Political scientist Ian Shapiro chosen
to join American Philosophical Society
Ian Shapiro, Sterling Professor of Political Science, has been named to the American
Philosophical Society, the oldest learned society in the United States.
He joins other notable inductees in the Class of 2008 such as filmmaker Martin
Scorsese, New Yorker editor David Remnick and Nobel laureate and former U.S.
vice president Al Gore.
Shapiro, who is also the Henry R. Luce Director of the Whitney and Betty MacMillan
Center for International and Area Studies, is a noted authority on democratic
justice and the discipline of political science. Among the recent titles in his
extensive bibliography are “Containment: Rebuilding a Strategy against
Global Terror,” “Death by a Thousand Cuts: The Fight Over Taxing
Inherited Wealth” (with Michael Graetz) and “The Flight from Reality
in the Human Sciences.” His political opinion pieces, articles and reviews
have appeared in such venues as The Nation, The Los Angeles Times and The Huffington
A native of South Africa, Shapiro received a law degree from Yale Law School
and a doctorate in political science also from Yale. He has been teaching at
Yale since 1984, and served as the chair of the Department of Political Science
1999-2004. Shapiro is a member of the American Academy of Arts and Science and
a past fellow of the Carnegie Corporation, the Guggenheim Foundation and the
Center for Advanced Study in the Behavioral Sciences. He has held visiting appointments
at the University of Cape Town and Nuffield College, Oxford.
The American Philosophical Society was founded in 1743 by Benjamin Franklin for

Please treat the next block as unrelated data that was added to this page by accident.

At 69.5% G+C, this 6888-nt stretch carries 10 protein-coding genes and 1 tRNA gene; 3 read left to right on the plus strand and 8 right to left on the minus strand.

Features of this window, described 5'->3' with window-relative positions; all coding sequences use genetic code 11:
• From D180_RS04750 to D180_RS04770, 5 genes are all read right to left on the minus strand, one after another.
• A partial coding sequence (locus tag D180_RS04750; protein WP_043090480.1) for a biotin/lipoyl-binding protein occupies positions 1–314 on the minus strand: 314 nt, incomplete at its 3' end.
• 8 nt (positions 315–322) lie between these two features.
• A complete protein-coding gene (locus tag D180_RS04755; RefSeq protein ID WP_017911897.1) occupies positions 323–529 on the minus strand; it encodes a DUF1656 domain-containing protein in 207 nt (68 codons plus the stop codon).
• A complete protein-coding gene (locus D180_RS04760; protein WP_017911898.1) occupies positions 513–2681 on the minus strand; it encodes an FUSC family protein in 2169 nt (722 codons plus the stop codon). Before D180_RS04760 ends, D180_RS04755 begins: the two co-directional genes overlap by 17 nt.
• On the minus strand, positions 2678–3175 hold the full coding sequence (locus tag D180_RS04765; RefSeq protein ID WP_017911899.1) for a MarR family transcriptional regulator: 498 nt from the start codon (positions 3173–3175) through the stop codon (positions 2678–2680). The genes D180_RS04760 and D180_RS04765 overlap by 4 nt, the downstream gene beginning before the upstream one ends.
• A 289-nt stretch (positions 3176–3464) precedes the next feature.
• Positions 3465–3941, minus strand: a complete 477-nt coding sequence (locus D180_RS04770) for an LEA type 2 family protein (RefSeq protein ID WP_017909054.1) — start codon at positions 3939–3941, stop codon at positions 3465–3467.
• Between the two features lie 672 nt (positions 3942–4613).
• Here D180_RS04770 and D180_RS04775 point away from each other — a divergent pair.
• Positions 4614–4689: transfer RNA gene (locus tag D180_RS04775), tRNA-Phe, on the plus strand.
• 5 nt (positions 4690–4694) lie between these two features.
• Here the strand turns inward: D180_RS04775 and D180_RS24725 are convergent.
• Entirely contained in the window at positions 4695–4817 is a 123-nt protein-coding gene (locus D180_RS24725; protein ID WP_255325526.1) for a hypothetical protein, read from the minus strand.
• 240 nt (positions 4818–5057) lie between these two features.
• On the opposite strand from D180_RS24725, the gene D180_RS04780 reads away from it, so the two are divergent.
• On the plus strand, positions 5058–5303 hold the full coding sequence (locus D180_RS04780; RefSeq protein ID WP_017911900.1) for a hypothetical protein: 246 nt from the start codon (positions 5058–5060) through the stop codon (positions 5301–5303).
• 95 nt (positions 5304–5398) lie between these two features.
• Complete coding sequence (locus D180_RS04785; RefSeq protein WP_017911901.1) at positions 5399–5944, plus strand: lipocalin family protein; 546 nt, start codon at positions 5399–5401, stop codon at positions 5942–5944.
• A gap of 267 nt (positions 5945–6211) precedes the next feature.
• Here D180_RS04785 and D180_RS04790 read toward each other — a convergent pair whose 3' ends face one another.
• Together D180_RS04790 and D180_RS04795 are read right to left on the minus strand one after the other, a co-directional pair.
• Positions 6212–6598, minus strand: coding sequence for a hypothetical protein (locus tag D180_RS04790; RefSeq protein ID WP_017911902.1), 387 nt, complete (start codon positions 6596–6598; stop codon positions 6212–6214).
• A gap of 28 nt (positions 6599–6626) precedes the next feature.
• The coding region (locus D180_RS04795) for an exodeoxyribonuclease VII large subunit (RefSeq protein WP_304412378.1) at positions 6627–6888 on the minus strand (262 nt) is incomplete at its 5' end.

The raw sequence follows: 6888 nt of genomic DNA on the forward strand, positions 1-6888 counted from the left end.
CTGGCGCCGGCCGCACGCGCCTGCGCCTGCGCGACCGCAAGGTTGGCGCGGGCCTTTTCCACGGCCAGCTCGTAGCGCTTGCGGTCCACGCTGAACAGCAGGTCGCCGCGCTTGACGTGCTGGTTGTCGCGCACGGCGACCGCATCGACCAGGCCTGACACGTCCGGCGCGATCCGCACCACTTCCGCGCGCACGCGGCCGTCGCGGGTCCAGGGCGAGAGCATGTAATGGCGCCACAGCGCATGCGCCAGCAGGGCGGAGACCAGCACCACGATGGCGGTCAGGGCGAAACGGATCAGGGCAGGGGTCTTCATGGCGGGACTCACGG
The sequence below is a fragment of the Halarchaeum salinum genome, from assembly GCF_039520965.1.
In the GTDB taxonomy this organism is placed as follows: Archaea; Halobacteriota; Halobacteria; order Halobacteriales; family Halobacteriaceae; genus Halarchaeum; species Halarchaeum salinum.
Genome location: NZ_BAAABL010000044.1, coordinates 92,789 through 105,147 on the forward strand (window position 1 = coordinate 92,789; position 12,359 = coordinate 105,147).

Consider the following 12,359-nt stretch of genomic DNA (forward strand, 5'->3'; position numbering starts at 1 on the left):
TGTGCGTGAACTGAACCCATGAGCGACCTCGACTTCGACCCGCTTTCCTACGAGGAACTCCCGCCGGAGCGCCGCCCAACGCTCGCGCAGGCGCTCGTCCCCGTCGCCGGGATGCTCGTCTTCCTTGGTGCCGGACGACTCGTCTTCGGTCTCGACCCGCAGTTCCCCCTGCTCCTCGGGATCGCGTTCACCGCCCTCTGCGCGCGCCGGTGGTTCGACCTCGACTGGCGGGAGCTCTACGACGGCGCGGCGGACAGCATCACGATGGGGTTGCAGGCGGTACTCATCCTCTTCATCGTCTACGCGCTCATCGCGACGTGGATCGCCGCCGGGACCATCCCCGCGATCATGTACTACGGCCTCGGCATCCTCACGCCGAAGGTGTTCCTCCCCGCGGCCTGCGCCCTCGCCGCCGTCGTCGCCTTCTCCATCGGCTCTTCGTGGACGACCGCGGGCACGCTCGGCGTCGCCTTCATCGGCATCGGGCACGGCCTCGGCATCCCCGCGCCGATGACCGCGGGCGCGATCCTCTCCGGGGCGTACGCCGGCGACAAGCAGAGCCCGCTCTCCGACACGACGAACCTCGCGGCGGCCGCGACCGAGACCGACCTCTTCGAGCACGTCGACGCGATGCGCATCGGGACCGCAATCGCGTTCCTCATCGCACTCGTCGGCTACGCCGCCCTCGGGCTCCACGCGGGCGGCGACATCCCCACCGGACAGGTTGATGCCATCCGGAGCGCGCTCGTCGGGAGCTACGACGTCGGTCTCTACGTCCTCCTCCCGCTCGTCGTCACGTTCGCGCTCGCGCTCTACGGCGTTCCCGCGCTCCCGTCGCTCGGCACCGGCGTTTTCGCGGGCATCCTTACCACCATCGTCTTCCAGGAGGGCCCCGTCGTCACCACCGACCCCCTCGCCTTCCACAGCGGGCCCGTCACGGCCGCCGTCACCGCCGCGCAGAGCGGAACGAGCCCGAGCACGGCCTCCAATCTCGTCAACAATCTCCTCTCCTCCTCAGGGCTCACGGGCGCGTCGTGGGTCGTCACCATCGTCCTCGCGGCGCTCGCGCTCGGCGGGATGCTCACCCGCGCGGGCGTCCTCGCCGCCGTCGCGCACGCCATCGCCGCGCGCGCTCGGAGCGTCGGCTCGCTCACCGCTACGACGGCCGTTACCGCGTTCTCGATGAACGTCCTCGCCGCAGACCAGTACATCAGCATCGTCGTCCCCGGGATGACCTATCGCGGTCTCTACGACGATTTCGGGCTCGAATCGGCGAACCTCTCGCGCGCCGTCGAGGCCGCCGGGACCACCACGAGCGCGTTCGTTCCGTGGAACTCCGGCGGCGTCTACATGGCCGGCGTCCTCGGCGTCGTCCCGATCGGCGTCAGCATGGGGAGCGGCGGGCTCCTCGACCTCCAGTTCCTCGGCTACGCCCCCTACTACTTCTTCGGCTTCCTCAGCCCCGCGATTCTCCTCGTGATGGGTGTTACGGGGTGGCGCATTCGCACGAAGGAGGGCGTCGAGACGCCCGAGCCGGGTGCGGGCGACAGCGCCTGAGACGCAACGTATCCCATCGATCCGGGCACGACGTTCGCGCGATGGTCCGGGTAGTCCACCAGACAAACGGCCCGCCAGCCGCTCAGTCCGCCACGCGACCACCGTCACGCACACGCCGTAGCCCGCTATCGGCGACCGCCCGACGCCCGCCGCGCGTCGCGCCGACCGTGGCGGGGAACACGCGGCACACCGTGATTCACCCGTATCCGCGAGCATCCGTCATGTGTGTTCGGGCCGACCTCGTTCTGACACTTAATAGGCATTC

the purpose of “promoting useful knowledge.” Members elected to the
society include leading scholars, writers, artists, scientists and other professionals
who have made outstanding contributions in their fields. The society offers opportunities
for multidisciplinary, intellectual fellowship in semi-annual meetings and supports
research and the dissemination of knowledge through grants and fellowships, lectures,
publications, prizes and exhibitions.
Early members included George Washington, John Adams, Thomas Jefferson, Thomas
Paine, James Madison and John Marshall. In the 19th century, John James Audubon,
Robert Fulton, Charles Darwin, Thomas Edison and Louis Pasteur were among those
elected, and in the 20th century, Albert Einstein, Robert Frost and George Marshall
were among those whose broad range of scientific, humanistic and public accomplishments
were honored with election. The first woman was elected in 1789 — the Russian
Princess Dashkova, president of the Imperial Academy of Sciences of St. Petersburg.
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